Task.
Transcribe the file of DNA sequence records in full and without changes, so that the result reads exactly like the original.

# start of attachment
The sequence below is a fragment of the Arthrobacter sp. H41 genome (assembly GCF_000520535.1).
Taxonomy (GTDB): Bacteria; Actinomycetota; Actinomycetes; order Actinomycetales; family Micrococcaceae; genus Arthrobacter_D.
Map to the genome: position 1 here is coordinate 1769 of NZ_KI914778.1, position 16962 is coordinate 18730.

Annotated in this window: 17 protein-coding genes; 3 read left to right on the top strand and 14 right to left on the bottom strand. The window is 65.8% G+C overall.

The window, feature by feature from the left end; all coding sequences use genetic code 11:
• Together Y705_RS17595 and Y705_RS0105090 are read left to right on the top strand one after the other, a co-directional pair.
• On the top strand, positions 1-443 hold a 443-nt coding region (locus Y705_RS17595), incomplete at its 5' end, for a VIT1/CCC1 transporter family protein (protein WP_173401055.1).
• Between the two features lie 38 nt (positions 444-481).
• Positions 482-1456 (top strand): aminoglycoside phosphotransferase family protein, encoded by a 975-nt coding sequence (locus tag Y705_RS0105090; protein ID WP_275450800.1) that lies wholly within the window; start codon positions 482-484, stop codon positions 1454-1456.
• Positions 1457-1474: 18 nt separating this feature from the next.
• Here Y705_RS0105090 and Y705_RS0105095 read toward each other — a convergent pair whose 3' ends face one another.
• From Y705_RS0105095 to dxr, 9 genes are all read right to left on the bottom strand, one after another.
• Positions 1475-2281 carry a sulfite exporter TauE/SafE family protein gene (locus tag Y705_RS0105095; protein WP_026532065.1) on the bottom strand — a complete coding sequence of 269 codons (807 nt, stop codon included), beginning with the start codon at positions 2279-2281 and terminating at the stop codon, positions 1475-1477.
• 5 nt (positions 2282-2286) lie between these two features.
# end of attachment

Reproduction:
The sequence below is a fragment of the Arthrobacter sp. H41 genome (assembly GCF_000520535.1).
Taxonomy (GTDB): Bacteria; Actinomycetota; Actinomycetes; order Actinomycetales; family Micrococcaceae; genus Arthrobacter_D.
Map to the genome: position 1 here is coordinate 1769 of NZ_KI914778.1, position 16962 is coordinate 18730.

Annotated in this window: 17 protein-coding genes; 3 read left to right on the top strand and 14 right to left on the bottom strand. The window is 65.8% G+C overall.

The window, feature by feature from the left end; all coding sequences use genetic code 11:
• Together Y705_RS17595 and Y705_RS0105090 are read left to right on the top strand one after the other, a co-directional pair.
• On the top strand, positions 1-443 hold a 443-nt coding region (locus Y705_RS17595), incomplete at its 5' end, for a VIT1/CCC1 transporter family protein (protein WP_173401055.1).
• Between the two features lie 38 nt (positions 444-481).
• Positions 482-1456 (top strand): aminoglycoside phosphotransferase family protein, encoded by a 975-nt coding sequence (locus tag Y705_RS0105090; protein ID WP_275450800.1) that lies wholly within the window; start codon positions 482-484, stop codon positions 1454-1456.
• Positions 1457-1474: 18 nt separating this feature from the next.
• Here Y705_RS0105090 and Y705_RS0105095 read toward each other — a convergent pair whose 3' ends face one another.
• From Y705_RS0105095 to dxr, 9 genes are all read right to left on the bottom strand, one after another.
• Positions 1475-2281 carry a sulfite exporter TauE/SafE family protein gene (locus tag Y705_RS0105095; protein WP_026532065.1) on the bottom strand — a complete coding sequence of 269 codons (807 nt, stop codon included), beginning with the start codon at positions 2279-2281 and terminating at the stop codon, positions 1475-1477.
• 5 nt (positions 2282-2286) lie between these two features.